"When I was in eighth grade, in Queens, in the early 2000s, I was often picked on by other children for my almond-shaped eyes, beige complexion and jet-black hair — essentially, my Chinese face,"An Rong Xu wrote Saturday for the New York Times. "They'd ask me if I ate vermin and felines and constantly mocked my native language. These adolescent experiences planted within me seeds of self-hatred, and for years I tried to rid myself of my cultural heritage.
"So it is interesting that the first real photos I ever took were in Manhattan's Chinatown, which I spent my adolescence avoiding. But it was in that neighborhood where I began to appreciate the hard work of immigrants and the sacrifices they made to be here.
"I then traveled west and saw the early Chinese-American settlements in Locke, Calif., and met relatives who traced their lives in this country to the Transcontinental Railroad. The more I experienced, the more I felt empowered to accept myself as a Chinese-American.
"My great-grandfather Gee Goon arrived in America in the early 1900s and traveled from Angel Island in San Francisco Bay to Quincy, Mass. I feel as if I made a similar journey. These photos explore what the Chinese-American identity is, a coming-of-age story about the merging of two, sometimes polarizing, cultures. . . ."
Rick Ramirez, a photojournalist at ABC affiliate KNXV-TV in Phoenix who was well-known as a house disc jockey in the Phoenix underground, died Wednesday in hospice care after battling colon cancer, his friend Mekahlo Medina said. Ramirez was 39.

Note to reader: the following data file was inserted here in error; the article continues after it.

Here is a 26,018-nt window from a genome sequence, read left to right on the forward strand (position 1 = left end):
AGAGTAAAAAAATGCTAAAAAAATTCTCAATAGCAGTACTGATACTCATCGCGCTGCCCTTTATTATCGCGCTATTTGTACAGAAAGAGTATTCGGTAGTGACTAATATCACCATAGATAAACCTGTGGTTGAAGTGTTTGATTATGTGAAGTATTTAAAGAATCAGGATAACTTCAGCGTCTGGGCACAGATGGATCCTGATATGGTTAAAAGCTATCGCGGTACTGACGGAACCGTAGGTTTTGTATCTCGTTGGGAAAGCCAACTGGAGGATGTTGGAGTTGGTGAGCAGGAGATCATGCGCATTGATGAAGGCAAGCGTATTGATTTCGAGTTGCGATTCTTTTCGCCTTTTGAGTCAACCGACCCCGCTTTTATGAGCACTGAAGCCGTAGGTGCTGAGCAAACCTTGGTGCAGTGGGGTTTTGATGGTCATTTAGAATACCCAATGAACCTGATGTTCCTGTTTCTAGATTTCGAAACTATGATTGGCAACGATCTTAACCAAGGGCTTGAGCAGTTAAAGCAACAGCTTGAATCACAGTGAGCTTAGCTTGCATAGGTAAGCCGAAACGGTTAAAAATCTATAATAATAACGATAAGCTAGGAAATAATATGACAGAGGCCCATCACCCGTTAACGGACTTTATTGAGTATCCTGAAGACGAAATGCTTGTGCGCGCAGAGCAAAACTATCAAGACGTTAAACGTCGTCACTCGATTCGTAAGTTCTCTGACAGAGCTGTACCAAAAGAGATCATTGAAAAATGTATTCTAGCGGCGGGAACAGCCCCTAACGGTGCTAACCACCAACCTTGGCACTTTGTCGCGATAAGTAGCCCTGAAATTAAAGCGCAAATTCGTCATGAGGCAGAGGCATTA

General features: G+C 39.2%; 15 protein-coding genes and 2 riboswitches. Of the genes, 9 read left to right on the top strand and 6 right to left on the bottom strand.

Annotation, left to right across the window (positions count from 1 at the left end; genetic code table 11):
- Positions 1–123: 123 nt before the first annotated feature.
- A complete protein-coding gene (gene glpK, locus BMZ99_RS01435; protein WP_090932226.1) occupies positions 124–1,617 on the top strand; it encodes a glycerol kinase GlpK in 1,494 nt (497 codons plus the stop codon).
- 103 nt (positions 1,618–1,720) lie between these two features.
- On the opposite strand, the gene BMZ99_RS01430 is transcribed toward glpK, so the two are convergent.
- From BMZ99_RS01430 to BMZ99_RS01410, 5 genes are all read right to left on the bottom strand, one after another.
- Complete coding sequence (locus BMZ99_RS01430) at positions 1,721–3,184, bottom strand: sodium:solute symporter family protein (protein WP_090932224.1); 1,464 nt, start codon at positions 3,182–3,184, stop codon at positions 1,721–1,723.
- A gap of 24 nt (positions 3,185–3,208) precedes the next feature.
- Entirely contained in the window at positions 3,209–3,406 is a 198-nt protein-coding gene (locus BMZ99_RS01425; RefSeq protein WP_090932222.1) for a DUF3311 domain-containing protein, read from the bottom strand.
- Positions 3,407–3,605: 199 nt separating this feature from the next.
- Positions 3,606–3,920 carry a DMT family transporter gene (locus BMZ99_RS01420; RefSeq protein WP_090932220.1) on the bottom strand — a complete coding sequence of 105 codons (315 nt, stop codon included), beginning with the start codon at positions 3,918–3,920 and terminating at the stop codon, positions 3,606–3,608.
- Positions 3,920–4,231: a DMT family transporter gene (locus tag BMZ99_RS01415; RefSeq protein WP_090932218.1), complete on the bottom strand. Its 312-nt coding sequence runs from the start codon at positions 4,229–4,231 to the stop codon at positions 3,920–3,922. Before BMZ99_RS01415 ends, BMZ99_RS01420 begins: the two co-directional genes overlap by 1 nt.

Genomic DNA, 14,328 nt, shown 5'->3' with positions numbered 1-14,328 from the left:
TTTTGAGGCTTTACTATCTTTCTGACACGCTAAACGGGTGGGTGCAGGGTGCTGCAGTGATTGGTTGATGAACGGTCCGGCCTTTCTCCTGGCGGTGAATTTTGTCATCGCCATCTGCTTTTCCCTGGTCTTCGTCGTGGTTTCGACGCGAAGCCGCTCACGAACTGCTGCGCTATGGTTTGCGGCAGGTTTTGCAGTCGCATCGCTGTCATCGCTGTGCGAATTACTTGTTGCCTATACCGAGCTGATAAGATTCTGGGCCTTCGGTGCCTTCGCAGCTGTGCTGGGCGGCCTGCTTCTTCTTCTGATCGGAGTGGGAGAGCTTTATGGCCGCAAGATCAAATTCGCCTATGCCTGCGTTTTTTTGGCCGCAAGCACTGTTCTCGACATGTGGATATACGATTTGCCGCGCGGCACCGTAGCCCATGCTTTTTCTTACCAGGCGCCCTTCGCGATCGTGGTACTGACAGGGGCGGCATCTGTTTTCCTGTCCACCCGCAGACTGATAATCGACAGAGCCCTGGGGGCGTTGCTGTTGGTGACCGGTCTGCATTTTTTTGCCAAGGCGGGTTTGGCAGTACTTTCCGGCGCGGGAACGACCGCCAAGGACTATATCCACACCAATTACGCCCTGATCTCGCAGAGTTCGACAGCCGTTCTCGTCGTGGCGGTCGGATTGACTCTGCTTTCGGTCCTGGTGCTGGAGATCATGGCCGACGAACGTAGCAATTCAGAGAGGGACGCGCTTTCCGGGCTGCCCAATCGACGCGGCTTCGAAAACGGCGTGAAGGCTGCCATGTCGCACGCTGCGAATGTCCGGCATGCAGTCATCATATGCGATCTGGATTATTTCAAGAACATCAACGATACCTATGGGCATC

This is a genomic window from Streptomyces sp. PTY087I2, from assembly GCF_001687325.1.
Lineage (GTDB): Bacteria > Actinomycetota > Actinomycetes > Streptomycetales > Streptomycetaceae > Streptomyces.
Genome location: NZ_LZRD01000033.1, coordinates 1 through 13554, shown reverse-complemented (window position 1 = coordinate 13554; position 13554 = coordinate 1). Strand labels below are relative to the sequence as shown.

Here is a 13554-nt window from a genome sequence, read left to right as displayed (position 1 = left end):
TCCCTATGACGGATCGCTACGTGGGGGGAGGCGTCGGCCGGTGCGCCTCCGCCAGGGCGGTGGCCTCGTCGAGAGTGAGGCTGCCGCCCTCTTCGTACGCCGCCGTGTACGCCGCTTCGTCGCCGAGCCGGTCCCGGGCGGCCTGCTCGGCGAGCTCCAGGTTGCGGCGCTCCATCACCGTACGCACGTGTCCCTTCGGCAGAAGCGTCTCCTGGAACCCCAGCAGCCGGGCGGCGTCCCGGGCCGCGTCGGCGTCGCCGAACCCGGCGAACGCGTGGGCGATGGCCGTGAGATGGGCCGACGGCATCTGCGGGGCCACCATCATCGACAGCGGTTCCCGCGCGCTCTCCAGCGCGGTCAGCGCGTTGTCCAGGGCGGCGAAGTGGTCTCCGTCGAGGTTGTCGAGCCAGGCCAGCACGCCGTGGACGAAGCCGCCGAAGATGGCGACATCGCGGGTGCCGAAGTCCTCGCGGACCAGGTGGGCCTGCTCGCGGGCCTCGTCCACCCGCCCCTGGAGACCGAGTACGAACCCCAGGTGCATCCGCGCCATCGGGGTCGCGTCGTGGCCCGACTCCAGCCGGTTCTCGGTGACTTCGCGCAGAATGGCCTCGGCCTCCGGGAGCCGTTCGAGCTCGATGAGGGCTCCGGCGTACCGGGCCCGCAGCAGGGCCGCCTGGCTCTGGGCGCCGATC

"By day he [covered] consumer issues and by night he [would] tear up the dance floor with house beats," Medina, a reporter for KNBC-TV in Southern California and president of the National Association of Hispanic Journalists, emailed Journal-isms.
Medina wrote on Facebook, "Rick Ramirez will not only be [remembered] as [a] good news photographer, but [as] an everlasting spirit of hope. He always had a smile on his face no matter the situation and a good mix on his iPod. He [breathed] life everyday, until his last.
"He was my friend since college. Two [Latino] gay kids who found each other out of sheer fear of being found out. We were both passionate about journalism. He loved the visuals and sounds. I loved his energy. . . ." The two worked in Phoenix together from 2001 to 2004 when Medina was at KPNX-TV, the NBC affiliate.
Funeral services are tentatively set for April 10. Ramirez leaves Mark Parra, his partner of 15 years, his mother and father, three brothers "and his much beloved cats."(Updated April 3 to correct age, time with Mark Parra and number of brothers.)